hardness and mass density probably formed increased fraction of

336 Handbook of Hard Coatings

sp3-bonded carbon which is responsible for lower friction. Anders et


al.[9] also observed that for a given bias voltage, increasing the
pulsed bias duty cycle results in lower coefficient of friction.

Figure 65. Coefficient of friction of a-C coatings deposited at different ion beam
energies and substrate temperatures sliding against an alumina ball at 0.2 N
normal load under 50 10% relative humidity and 21 2C temperature.[293]

Figure 66. The coefficient of friction of a-C coatings deposited by cathodic arc
deposition on silicon slid against diamond at 0.3 N as a function of pulsed bias
voltage for pulse duty cycles of 10 and 33%.[9]

Macro- and Micromechanical and Tribological Properties 337

Friction Coefficient

Gangopadhyay et al.[116] deposited a-C:H films by RF capacitively coupled plasma-assisted CVD using methane-based precursor
gas at substrate biasing ranging from -100 to -1250 V corresponding
to ion energies from 30 to 400 eV. The effect of substrate biasing on
the coefficient of friction of a-C:H films slid against steel ball at 4.2
N in ambient humidity of 70% RH are compared in Fig. 67. We note
that films deposited at the lowest (-100 V) and the highest (-1250 V)
biasing exhibit high coefficient of friction in the range of 0.2 to 0.3,
while films deposited at the biasing from -200 to -300 V, exhibit the
lowest coefficient of friction of about 0.08. The lowest coefficient of
friction in these films can related to their high hardness of about 16
GPa, Fig. 52. Gangopadhyay et al. [116] have also studied the effect of
humidity on the friction and wear properties of the films deposited at
a substrate biasing of -350 V, and found that both friction and wear
increases with the relative humidity, Fig. 68. They observed a more
uniform transfer film on a steel ball at lower humidity (4%) than the
film at higher humidity (67%). Enke et al.[104] reported a low coefficient of friction of about 0.010.02 for RF PECVD deposited a-C:H
films using acetylene and argon mixture precursor gas at a relative
humidity of 1% and an increase in the coefficient of friction to 0.19
as relative humidity was increased to 100%.

The film was removed in about a minute. The


values are at the end of tests.

Bias Voltage (-V)


Figure 67. The coefficient of friction of a-C:H films slid against steel at 4.2 N in
ambient conditions. These films were deposited voltage by rf capacitively coupled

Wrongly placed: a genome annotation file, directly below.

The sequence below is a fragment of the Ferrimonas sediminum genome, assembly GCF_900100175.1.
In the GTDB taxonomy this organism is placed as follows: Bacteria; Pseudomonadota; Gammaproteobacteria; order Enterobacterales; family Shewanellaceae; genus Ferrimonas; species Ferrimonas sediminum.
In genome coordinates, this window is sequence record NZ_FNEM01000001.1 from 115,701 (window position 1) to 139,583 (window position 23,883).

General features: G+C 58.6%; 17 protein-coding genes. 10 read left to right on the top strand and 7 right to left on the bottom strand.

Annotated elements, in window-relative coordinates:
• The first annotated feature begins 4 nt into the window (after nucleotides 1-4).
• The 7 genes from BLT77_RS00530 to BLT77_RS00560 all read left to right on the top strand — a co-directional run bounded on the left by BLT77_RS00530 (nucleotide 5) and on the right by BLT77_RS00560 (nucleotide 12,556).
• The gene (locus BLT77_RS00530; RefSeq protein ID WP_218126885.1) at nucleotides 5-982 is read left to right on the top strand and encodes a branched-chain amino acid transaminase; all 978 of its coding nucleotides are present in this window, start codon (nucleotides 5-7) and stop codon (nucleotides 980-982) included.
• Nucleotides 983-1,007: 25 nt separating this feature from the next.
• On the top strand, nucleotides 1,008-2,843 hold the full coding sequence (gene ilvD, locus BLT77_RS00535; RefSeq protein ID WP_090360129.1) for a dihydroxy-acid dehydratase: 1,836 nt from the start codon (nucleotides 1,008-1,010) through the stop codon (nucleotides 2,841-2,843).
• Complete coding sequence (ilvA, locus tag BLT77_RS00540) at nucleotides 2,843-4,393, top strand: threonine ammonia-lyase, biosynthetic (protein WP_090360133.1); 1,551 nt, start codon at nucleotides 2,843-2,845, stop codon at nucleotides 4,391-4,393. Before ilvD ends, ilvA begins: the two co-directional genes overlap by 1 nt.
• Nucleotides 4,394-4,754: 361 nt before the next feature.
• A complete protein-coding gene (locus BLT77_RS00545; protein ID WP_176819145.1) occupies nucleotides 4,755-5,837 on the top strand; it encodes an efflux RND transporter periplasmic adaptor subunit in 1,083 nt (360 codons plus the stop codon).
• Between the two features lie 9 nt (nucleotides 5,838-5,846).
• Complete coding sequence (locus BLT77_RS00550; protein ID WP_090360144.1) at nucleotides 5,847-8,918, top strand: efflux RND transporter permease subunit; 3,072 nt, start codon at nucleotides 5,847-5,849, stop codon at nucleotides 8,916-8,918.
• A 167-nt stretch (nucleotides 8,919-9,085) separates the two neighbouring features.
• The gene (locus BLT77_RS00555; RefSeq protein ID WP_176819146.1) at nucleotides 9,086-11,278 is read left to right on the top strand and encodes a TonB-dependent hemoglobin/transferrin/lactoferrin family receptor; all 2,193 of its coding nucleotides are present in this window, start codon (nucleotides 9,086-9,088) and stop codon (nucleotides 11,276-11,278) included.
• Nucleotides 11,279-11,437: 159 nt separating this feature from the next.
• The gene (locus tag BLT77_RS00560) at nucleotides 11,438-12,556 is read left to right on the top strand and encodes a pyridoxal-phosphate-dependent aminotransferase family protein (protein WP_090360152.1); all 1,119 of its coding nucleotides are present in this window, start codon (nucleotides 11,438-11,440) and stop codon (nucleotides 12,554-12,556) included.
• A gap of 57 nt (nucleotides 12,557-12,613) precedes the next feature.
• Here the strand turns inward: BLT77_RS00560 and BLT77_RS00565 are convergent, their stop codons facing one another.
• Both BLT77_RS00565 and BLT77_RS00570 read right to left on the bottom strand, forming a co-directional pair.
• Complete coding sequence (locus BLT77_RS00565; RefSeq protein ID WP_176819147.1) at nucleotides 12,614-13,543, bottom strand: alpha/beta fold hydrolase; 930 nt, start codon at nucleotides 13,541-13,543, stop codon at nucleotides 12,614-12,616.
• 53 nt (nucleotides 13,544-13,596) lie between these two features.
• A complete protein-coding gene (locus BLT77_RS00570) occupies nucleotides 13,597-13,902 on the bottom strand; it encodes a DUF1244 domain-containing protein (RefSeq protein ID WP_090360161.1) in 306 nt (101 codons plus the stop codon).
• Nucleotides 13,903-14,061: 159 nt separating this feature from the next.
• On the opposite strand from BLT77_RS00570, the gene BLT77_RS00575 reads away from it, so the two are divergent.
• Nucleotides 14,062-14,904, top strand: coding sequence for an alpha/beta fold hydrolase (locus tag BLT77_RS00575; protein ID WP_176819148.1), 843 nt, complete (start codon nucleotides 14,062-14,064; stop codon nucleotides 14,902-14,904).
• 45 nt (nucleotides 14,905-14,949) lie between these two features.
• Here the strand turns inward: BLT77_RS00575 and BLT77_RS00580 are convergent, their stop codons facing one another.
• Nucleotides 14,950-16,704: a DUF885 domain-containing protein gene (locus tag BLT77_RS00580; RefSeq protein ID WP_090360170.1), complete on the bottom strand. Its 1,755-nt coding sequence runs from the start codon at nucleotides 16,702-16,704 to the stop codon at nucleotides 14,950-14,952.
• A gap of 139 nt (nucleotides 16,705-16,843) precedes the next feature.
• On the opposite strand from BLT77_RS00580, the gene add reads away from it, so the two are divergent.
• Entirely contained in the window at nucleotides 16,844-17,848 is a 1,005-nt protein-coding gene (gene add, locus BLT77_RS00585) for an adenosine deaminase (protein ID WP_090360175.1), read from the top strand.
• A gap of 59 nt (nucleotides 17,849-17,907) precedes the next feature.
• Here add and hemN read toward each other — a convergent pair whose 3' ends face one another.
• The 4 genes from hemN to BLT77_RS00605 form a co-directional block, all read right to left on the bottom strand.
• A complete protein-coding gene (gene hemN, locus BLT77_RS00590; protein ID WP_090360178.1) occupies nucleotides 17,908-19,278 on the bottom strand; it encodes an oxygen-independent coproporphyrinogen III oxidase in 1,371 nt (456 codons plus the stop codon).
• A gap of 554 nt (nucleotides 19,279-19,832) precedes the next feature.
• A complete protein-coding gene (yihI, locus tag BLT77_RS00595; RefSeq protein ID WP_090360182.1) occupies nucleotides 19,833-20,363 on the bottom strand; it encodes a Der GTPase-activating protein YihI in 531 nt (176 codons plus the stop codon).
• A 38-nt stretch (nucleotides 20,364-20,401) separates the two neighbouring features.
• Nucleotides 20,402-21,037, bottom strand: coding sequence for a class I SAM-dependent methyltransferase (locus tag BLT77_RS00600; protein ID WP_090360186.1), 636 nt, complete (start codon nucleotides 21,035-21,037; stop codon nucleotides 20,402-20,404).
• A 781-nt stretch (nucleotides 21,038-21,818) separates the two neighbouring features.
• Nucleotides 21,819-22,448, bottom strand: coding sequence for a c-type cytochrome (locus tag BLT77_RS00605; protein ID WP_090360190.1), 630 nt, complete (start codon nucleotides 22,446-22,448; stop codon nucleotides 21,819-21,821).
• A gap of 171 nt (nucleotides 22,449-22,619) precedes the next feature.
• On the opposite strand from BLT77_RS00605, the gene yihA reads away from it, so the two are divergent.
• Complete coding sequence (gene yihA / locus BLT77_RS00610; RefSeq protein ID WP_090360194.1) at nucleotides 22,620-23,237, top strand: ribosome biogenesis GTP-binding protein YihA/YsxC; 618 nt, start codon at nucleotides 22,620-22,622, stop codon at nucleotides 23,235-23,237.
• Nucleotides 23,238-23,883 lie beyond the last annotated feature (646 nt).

plasma-assisted CVD at varying substrate biasing from -100 to -1250 V.[116]

338 Handbook of Hard Coatings

Figure 68. Effect of relative humidity on (a) the coefficient of friction and (b)
wear volume of a-C:H films deposited at -350 V bias voltage by rf capacitively
coupled plasma-assisted CVD properties of a-C:H films.[116]

Memming et al.[197] reported an increase in the coefficient of


friction from about 0.04 to 0.25 for RF-PECVD a-C:H films, deposited from acetylene based precursor gas, with an increase in relative
humidity from 1 to 100%. They measured an extremely low coefficient of friction of 0.02 in 10-8 torr vacuum environment; this is
contrary to the high coefficient of friction of about 1.6 of polycrystalline diamond films. Furthermore, Memming et al.[197] observed an
increase in the coefficient of friction from about 0.02 to 0.60 when
dry nitrogen was replaced with dry oxygen. Based on AES analyses
of worn coatings, the authors concluded that in case of films that
exhibit a low coefficient of friction, a carbonaceous material was
transferred from the carbon coating to the steel ball, while in case of

Macro- and Micromechanical and Tribological Properties 339

films that exhibit a high coefficient of friction (in dry oxygen) iron
was transferred to the coating. Miyoshi et al.[202] deposited 0.25-m
thick for 30 kHz AC-PECVD a-C:H films, using methane and butane
precursor gases. They found low coefficients of friction of 0.02 and
0.06 between these films and diamond in dry nitrogen and ambient
air, respectively. The a-C:H coatings exhibit coefficients of friction
of 0.15 and 0.25 when slid against silicon nitride in dry nitrogen and
humid air, respectively. This increase in friction is due to the silicon
oxide films produced on the surface of silicon nitride pins in humid air.
Erdemir et al.[108] studied the nature of transfer layers formed
on M50 steel balls during sliding against 1.5 m thick ion-beam
deposited carbon coatings on M50 steel disks. These coatings exhibited a low coefficient of friction of about 0.12 at initial stage of
sliding against M50 steel ball in nitrogen at 5N normal load under
ambient temperature. The coefficient of friction decreased with
continuing sliding, and reached to a value of about 0.07 toward the
end of 1 km sliding test, and to about 0.03 toward the end of a long
test. Ultra low friction of these carbon films was attributed to the
formation of transfer films that were rich in carbon and had a
disordered graphitic structure.
Memming et al.[197] annealed a-C:H films at 550C to study the
effect of hydrogen depletion during annealing on the friction and